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Obama Administration: Fewer nuke plants threatens U.S. CO2 reduction goals

Posting in Energy

 

Peter Lyons DOE Allison Macfarlane NRCgov Flickr.jpg
"Let me tell you all about these new novel reactors." That's an imaginary conversation, but it's one that Assistant Energy Secretary Peter Lyons should have with Nuclear Regulatory Commissioner Allison Macfarlane, both pictured above in a photo from last April.
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Ask most environmentalists what they want, and "CO2 reduction" would top their list, since most of them blame the scourge of global warming on mounting levels of carbon dioxide that humans are spewing into the atmosphere.

As a stark reminder to them that nuclear power is a "green" technology - it does not emit CO2 during operations -  consider the warning this week by U.S. Assistant Energy Secretary Peter Lyons.

Speaking at the 10th annual Platts Nuclear Energy conference in Washington, D.C., Lyons said that four recent premature nuclear plant closures - and possibly more to come - could leave the U.S. way short of its 2020 carbon reduction goals, Environment & Energy Publishing reported via its E&E News site.

"This is a trend we are clearly very, very concerned about," E&E  quoted Lyons as saying.

The four - San Onofre, Kewaunee, Crystal River, and Vermont Yankee in California, Wisconsin, Florida and Vermont, respectively - all closed over the last year and could be just an opening act. E&E reported: 

DOE is reviewing one scenario under which a third of the country's approximately 100 reactors would be shuttered. Lyons said such a situation could throw a wrench in the Obama administration's goal -- outlined in the president's Climate Action Plan unveiled in June -- of cutting emissions 17 percent below 2005 levels by 2020. "If you look out longer, for retirements that could occur by 2035, you're starting to see a very substantial impact on the nation's [quest] for clean energy," Lyons said.

For nuclear enthusiasts, one bit of good news in the U.S. is that the Nuclear Regulatory Commission has over the last two years slowly started to once again approve nuclear construction, after a 30-year drought. 

But the closures could far outweigh the new builds. 

For nuclear opponents: Nuclear has a remarkably good safety record in the U.S. and one that has far exceeded fossil fuel-generated electricity, which has put far more radiation into the air than nuclear has, and which emits pollutants famously responsible for respiratory illnesses. 

And don't forget that unlike fossil fuels, nuclear generation is CO2-free. Over the course of its lifetime, from mining through plant construction through retirement, its CO2 footprint is extremely low - less than solar and on a par with wind, both of which it outperforms as a steady power source. As Germany and California are discovering, less nuclear can mean more fossil fuels, and thus more carbon. (Electricity prices have also risen since the German and California shutdowns).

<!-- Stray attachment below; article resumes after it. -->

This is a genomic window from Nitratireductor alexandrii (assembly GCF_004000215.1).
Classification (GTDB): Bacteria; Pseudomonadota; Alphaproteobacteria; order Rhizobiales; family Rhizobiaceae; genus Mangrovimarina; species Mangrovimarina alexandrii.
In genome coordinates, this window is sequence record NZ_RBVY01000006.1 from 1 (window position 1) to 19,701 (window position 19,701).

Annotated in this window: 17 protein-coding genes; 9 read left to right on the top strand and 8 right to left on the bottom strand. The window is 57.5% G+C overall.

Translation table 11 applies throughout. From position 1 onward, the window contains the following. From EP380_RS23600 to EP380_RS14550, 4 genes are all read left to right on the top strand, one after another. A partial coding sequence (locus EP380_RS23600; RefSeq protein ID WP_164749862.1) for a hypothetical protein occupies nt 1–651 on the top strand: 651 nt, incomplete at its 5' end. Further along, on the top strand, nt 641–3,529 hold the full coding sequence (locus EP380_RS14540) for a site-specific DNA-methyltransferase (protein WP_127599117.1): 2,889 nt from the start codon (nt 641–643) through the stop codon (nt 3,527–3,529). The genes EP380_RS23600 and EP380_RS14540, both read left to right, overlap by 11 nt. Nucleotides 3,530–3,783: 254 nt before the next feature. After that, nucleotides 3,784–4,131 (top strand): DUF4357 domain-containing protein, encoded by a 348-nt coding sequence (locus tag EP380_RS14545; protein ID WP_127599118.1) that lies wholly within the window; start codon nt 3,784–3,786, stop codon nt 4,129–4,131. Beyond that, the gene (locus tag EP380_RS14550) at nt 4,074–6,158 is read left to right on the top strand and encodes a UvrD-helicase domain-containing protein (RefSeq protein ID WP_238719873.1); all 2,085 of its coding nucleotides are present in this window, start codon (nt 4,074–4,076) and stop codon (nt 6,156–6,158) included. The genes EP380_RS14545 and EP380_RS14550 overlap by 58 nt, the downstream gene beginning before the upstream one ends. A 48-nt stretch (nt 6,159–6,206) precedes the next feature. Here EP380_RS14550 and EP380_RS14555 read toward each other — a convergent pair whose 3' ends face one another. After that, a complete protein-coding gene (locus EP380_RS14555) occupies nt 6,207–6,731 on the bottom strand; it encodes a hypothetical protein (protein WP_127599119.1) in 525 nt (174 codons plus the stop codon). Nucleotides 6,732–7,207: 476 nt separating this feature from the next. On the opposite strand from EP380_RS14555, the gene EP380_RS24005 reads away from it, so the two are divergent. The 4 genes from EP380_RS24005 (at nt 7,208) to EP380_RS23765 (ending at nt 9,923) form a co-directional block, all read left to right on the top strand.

There are still many nuclear naysayers who will always question its safety (understandably so - never take nuclear safety lightly because there is always the man-made potential for things to go horribly wrong as they rarely do, but as they did at Fukushima) and its "waste problem." 

To them, I say now is the juncture at which the U.S. should shift its nuclear power technology away from the conventional designs of the last fifty years, and toward advanced reactors that represent a large leap in safety and in waste management

Models such as liquid reactors can avoid meltdown, leave much less waste and can even burn "waste" as fuel. As Lyons' boss, Energy Secretary Ernest Moniz has pointed out, they can also go to work not just as electricity generators, but also as clean heat sources for industrial processes such as making steel and cement and even processing oil, that today make use of dirty fossil fuels. They could assist in producing hydrogen, another clean fuel.

Assistant Secretary Lyons knows all about them. He is co-chairing a U.S.-China collaboration to develop advanced reactors. The problem is that China seems to be throwing a lot more resources at the effort than the U.S. is. 

I did not attend the Platts nuclear conference, so I'm not sure whether Assistant Secretary Lyons made the point that now is the time to shift the nuclear power focus to new technologies. I tend to doubt he did. My humble advice to him: Shout it out. It could help save those climate goals.

(story updated with reference to Energy Secretary Moniz at around 10:55 a.m. PST, Feb. 7)

Photo is from NRCgov via Flickr

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— By on February 7, 2014, 6:41 AM PST

Mark Halper

Contributing Editor

Mark Halper has written for TIME, Fortune, Financial Times, the UK's Independent on Sunday, Forbes, New York Times, Wired, Variety and The Guardian. He is based in Bristol, U.K. Follow him on Twitter. Disclosure